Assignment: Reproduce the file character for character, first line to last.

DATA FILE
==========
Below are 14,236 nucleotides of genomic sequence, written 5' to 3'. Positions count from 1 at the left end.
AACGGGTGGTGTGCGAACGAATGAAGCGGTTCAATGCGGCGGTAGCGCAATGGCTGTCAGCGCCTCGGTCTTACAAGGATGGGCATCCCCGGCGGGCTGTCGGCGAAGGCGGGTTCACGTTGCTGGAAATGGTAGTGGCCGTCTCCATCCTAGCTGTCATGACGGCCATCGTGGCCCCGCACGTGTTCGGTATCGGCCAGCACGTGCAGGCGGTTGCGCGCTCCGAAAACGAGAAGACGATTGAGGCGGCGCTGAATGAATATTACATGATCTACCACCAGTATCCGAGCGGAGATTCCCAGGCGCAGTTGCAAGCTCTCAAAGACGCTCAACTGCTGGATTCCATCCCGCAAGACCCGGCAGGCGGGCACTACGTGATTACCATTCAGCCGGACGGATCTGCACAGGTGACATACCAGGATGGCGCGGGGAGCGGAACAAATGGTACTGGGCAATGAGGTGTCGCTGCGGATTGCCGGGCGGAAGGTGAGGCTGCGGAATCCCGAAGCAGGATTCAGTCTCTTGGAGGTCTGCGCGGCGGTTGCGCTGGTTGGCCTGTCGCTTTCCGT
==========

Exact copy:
Below are 14,236 nucleotides of genomic sequence, written 5' to 3'. Positions count from 1 at the left end.
AACGGGTGGTGTGCGAACGAATGAAGCGGTTCAATGCGGCGGTAGCGCAATGGCTGTCAGCGCCTCGGTCTTACAAGGATGGGCATCCCCGGCGGGCTGTCGGCGAAGGCGGGTTCACGTTGCTGGAAATGGTAGTGGCCGTCTCCATCCTAGCTGTCATGACGGCCATCGTGGCCCCGCACGTGTTCGGTATCGGCCAGCACGTGCAGGCGGTTGCGCGCTCCGAAAACGAGAAGACGATTGAGGCGGCGCTGAATGAATATTACATGATCTACCACCAGTATCCGAGCGGAGATTCCCAGGCGCAGTTGCAAGCTCTCAAAGACGCTCAACTGCTGGATTCCATCCCGCAAGACCCGGCAGGCGGGCACTACGTGATTACCATTCAGCCGGACGGATCTGCACAGGTGACATACCAGGATGGCGCGGGGAGCGGAACAAATGGTACTGGGCAATGAGGTGTCGCTGCGGATTGCCGGGCGGAAGGTGAGGCTGCGGAATCCCGAAGCAGGATTCAGTCTCTTGGAGGTCTGCGCGGCGGTTGCGCTGGTTGGCCTGTCGCTTTCCGT